Research & Evidence

Project READI

Reading for Understanding Across Grades 6–12: Evidence-Based Argumentation for Disciplinary Learning (2010–2015)

What does it mean to “read for understanding” in a competitive, complex, 21st century world? How can teachers support students to read, compare, and evaluate for reliability and relevance the unprecedented amounts of information now available? What will enable a secondary student and future citizen to understand, select, and use textual information to address inquiry questions, solve problems, and make decisions?

The Project READI research team defined “reading for understanding” as the capacity to engage in evidence-based argumentation that draws on multiple text sources—within a discipline. Disciplinary literacy involves complex critical analysis processes as well as close attention to text. The research team proposed a model that captured these processes while attending to the psychological and social challenges of adolescence. Central to this model is the necessity of viewing evidence-based argumentation as an activity situated in a sociocultural context.

The Strategic Literacy Initiative (SLI) at WestEd collaborated with researchers at the University of Illinois at Chicago, and elsewhere, to understand the cognitive processes students need to draw on in the course of developing evidence-based arguments, to design the instructional interventions that will support students, and to design research studies to measure the efficacy of the project interventions.

Research Questions and Methodology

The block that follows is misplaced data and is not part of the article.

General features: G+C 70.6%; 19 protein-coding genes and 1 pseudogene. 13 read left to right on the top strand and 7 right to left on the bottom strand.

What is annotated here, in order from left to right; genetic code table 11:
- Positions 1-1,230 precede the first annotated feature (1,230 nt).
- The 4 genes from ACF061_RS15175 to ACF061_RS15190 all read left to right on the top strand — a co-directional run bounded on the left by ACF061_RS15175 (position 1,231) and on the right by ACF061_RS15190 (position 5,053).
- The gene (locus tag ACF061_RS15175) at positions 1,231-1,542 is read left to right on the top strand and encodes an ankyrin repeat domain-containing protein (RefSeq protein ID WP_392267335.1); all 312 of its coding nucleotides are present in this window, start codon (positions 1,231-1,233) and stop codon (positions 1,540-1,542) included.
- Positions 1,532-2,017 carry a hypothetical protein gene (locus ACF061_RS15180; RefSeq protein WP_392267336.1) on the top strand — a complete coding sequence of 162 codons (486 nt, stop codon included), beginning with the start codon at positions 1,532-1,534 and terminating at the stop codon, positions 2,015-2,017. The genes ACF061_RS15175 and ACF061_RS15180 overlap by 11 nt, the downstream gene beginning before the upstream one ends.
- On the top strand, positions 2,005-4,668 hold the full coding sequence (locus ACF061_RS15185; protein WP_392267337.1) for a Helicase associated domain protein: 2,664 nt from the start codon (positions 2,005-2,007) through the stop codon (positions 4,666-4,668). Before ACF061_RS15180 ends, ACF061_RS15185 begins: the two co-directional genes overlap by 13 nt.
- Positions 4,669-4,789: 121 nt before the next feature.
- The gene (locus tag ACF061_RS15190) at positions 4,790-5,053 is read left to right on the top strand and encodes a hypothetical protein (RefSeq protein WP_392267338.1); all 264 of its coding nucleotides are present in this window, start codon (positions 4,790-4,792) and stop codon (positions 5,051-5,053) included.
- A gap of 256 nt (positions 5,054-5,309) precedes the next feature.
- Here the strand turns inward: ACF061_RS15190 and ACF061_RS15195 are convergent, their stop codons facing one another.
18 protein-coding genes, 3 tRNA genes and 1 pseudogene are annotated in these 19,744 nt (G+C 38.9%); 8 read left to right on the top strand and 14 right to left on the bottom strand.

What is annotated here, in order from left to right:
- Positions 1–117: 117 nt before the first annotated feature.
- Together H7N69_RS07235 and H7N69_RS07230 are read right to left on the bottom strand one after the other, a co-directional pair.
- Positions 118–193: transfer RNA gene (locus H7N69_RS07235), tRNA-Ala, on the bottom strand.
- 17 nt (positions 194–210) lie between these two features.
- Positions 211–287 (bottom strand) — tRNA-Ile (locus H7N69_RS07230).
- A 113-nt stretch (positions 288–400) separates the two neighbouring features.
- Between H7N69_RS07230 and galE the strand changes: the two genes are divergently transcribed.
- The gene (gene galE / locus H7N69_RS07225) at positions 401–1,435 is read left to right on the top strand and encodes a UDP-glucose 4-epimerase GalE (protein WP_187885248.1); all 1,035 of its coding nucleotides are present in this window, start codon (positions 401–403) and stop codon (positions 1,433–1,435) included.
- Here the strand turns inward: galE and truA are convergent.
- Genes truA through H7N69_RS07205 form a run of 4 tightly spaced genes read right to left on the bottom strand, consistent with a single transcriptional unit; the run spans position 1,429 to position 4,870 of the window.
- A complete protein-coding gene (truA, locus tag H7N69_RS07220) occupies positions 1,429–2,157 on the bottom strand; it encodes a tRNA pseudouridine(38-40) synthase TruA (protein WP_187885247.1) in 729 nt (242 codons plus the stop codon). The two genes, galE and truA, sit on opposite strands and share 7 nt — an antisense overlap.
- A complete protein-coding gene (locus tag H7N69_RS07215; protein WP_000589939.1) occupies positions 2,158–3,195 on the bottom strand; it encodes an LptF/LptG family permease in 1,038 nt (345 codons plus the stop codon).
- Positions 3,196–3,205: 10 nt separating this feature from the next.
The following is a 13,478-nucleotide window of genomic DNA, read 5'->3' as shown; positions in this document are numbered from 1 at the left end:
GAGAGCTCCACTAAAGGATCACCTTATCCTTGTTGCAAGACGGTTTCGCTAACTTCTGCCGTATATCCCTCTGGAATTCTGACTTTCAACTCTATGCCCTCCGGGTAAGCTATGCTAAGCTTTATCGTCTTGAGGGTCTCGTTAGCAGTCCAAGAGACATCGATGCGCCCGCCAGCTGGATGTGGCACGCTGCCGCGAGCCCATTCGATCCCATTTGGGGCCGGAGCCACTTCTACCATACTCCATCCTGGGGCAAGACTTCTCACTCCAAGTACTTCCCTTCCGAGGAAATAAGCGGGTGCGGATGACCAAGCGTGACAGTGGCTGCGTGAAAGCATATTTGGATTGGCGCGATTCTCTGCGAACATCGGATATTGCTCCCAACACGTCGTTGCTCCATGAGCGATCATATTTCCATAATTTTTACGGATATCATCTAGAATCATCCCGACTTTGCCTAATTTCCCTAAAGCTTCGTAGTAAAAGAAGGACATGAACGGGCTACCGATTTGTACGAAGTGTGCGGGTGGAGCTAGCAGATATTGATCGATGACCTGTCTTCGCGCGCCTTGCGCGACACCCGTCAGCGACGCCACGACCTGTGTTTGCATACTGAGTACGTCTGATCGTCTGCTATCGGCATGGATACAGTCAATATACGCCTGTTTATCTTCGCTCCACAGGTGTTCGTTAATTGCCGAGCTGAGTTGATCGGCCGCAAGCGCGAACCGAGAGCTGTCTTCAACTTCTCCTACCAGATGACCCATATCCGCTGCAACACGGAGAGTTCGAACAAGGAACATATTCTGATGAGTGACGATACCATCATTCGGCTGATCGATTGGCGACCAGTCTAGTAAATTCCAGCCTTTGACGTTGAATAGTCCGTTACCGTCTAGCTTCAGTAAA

Different research questions and methodologies focused the project during three phases of work. These were based on a two-part theory of change: educate and support teachers in disciplinary argumentation so that they, in turn, can support student learning.

Cognitive Studies: In the basic cognitive studies, researchers will examine the skills and processes students engage in when building text representations from multiple sources, the kinds of task supports (instructions, examples, feedback) that promote effective task interpretation, and criteria for “optimal” effectiveness across knowledge, skill, age, and disposition levels across the grades.

Intervention Development Studies: Researchers will observe and videotape in classrooms where selected disciplinary literacy instruction (Reading Apprenticeship, Disciplinary Literacy, or Cultural Modeling) is already in place. Analysis of that instruction will contribute to the development of READI instructional materials, formative assessments, and teacher professional development tools and materials.

Efficacy Studies: Final versions of the interventions will be tested in middle and high school classrooms using a cluster-randomized design, with randomization at the teacher level. Outcome measures will include standardized measures of English language arts, the Group Reading Assessment and Diagnostic Evaluation (GRADE), the Metacognitive Awareness of Reading Strategies Inventory, and the Metacomprehension Scale, as well as assessments developed by the Reading for Understanding assessment team. Fidelity of implementation will be assessed using classroom observations, lesson logs, and instructional artifacts.